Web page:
Buying property in Italy


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Initial agreement between the seller and the buyer - Before Contract

What form can this agreement take? Preliminary contract?

The initial agreement between the seller and the buyer has to be entered into in writing (articles 1350 and 1351 of the Civil Code). In practice, the parties generally conclude a private agreement. 

With whom must the parties (buyer/seller) formalise the initial agreement? Is a legal form imposed?

The parties can conclude their written agreement (preliminary contract) without the help of professionals (lawyers, notaries, accountants, real estate agents). When the agreement is entered into with the assistance of a real estate agent, the real estate agent usually helps the parties draft the preliminary agreement. For more complex cases, a notary is usually involved. The preliminary agreement has to be in writing (a private agreement is sufficient:  articles 1350 and 1351 of the Civil Code), it does not have to be in the form of a notarial act. For the preliminary contract to be registered in the land register (which is possible under Italian law), the preliminary contract has to be concluded by way of a notarial act (article 2645-bis of the Civil Code).

What are the legal effects of this preliminary contract? Is a preliminary contract necessary?

The legal effects of a preliminary contract are generally that the parties involved have to execute the sale agreement within the time and on the conditions agreed upon (e.g.: the purchase price is set, date of handover of the property, etc.). Naturally, the parties have a lot of freedom to change the effects of the preliminary contract which may be subject to conditions precedent or subsequent: e.g. in case someone has a right of first refusal, a mortgage loan from a bank, if there is a need to check whether the property complies with town-planning laws, etc. If the parties want the preliminary contract to be registered in the land register, it has to be concluded by way of a notarial act. In that case, once it is registered, the effects of any possible mortgages or other encumbrances of the seller are void. A preliminary contract is not always registered; it is also possible to proceed directly to the notarial sale agreement, provided all elements required are available.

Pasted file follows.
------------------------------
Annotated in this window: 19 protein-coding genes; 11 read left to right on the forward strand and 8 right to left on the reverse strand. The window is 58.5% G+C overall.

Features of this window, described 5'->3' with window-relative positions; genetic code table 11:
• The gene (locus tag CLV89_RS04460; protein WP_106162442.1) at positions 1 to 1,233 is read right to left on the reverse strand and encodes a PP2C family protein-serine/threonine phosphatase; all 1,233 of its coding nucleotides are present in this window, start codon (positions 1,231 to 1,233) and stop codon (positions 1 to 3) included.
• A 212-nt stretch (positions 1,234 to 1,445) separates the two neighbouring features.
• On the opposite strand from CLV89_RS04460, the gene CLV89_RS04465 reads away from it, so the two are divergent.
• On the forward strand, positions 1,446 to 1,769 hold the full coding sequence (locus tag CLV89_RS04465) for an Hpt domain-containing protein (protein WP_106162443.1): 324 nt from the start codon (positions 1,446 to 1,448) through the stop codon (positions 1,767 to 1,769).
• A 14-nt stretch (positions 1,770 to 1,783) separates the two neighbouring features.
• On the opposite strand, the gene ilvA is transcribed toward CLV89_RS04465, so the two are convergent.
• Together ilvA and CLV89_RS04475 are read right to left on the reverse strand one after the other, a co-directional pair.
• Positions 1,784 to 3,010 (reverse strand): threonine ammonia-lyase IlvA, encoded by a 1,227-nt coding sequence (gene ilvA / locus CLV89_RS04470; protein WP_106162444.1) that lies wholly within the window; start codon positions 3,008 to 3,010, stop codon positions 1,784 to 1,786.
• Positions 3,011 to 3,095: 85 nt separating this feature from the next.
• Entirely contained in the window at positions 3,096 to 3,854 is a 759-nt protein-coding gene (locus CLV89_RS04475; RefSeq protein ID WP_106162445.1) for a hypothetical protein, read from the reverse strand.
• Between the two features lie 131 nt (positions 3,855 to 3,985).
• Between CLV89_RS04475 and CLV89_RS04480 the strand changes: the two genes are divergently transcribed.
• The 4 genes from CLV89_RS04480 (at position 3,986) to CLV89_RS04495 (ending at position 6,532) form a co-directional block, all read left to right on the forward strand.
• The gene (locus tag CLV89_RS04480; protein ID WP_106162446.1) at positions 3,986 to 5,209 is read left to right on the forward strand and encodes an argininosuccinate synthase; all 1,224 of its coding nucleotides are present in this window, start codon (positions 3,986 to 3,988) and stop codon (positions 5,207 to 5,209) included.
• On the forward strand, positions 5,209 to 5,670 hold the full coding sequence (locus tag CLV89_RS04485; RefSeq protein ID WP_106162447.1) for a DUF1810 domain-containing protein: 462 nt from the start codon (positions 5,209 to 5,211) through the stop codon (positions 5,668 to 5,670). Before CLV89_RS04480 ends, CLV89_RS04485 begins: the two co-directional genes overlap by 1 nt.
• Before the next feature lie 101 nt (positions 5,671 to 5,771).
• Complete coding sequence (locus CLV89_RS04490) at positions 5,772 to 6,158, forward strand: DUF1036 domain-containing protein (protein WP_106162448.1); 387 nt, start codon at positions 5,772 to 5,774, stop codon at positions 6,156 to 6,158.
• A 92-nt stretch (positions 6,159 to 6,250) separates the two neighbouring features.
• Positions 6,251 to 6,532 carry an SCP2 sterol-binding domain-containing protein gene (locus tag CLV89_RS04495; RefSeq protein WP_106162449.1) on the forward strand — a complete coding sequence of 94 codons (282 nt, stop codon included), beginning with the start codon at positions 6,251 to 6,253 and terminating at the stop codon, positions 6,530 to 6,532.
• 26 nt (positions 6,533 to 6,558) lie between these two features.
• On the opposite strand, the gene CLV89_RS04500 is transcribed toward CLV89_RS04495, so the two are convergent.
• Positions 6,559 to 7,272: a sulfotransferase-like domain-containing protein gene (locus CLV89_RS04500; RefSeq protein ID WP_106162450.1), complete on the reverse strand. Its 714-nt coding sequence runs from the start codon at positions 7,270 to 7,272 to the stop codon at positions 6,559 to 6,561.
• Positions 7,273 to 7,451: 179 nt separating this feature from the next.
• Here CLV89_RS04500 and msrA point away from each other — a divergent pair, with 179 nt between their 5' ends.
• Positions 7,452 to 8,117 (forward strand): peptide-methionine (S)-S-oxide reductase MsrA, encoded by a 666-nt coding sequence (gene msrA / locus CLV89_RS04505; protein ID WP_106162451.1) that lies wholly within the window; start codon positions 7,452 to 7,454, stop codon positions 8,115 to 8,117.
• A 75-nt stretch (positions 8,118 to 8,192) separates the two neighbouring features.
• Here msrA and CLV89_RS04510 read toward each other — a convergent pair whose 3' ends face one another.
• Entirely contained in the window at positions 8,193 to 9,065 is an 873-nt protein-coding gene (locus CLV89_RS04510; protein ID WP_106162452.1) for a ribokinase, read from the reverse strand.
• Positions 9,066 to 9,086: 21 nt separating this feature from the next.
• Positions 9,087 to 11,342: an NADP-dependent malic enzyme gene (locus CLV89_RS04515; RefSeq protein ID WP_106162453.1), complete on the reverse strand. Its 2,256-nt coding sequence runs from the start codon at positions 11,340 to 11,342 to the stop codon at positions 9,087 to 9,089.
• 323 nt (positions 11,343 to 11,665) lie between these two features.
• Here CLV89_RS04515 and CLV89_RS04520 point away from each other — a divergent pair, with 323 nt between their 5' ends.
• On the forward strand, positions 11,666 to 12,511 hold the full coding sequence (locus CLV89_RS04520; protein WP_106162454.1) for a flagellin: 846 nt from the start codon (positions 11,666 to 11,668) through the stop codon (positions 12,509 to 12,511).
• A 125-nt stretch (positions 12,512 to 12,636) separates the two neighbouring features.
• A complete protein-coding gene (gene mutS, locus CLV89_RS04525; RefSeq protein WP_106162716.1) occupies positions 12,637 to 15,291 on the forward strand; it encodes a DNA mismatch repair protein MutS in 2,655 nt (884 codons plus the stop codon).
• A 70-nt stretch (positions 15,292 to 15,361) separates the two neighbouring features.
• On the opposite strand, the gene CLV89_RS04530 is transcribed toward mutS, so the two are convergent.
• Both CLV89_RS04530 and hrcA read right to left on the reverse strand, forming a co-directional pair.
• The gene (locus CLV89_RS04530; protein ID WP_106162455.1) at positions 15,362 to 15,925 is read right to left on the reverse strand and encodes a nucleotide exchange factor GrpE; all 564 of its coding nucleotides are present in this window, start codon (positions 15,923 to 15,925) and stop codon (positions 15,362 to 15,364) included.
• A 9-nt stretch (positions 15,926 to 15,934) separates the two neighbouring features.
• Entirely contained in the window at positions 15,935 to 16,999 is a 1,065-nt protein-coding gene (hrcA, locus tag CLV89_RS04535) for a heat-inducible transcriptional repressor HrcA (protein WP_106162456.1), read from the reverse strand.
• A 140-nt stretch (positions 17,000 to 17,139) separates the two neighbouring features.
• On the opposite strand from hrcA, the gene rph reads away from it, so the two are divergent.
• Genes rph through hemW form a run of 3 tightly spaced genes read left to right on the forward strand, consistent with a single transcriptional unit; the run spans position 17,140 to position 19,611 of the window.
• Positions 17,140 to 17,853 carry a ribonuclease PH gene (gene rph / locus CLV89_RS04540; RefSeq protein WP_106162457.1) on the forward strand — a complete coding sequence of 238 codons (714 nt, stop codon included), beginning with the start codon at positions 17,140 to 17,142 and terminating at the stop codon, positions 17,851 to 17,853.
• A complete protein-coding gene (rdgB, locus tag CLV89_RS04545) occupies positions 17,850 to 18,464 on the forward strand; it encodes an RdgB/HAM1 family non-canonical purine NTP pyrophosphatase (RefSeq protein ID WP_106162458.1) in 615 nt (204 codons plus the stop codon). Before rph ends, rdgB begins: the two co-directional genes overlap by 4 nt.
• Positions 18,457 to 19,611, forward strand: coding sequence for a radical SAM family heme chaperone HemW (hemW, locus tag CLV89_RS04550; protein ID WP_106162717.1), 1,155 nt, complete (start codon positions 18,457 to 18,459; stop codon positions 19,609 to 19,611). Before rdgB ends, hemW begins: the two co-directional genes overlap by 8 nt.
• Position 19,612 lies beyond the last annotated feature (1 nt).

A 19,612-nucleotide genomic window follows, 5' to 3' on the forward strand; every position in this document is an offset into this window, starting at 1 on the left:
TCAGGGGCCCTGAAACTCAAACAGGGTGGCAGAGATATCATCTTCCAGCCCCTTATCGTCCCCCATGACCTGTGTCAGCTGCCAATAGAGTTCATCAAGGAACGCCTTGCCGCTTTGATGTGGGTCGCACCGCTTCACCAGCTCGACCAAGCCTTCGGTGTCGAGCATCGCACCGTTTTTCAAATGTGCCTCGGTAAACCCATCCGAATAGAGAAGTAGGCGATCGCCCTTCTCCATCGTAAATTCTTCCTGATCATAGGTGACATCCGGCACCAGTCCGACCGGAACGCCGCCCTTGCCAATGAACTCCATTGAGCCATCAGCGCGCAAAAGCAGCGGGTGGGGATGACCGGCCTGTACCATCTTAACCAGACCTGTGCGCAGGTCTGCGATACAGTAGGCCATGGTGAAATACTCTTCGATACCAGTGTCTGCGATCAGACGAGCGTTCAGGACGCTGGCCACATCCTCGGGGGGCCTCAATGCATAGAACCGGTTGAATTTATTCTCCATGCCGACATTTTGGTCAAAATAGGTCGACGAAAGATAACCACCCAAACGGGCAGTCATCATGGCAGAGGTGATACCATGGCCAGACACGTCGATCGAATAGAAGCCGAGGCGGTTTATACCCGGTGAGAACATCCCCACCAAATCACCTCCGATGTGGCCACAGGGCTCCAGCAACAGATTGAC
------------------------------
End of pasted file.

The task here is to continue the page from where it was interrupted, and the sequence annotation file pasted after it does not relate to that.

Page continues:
Are there amounts to be paid, and to whom? Can these amounts be repaid?

In general, on signing the preliminary contract, the buyer pays the seller an amount of money by way of deposit or down payment on the purchase price. The parties can agree that this amount will be returned if the sale does not go through or, that the seller can keep it, for example, if the sale falls through due to the buyer's choice or responsibility. The parties have a lot of freedom to determine the amount payable and to provide for restitution or retention of this amount. 

Are there any consumer protection measures (cooling-off period, right of withdrawal)?

The law does not provide any particular protection for consumers, nor a cooling-off period for real estate transactions. The seller only has to guarantee, by way of a special guarantee issued by a bank or an insurance company, restitution of the deposit in cases of properties to be built or under construction and if the building is not completed. 

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Consiglio Nazionale del Notariato

Via Flaminia, 160,

I - 00196 Roma, Italia

Tel.: +39 - 06 - 36 20 91

Fax: +39 -06 - 32 21 594

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Information for non-EU European countries is available at the following link.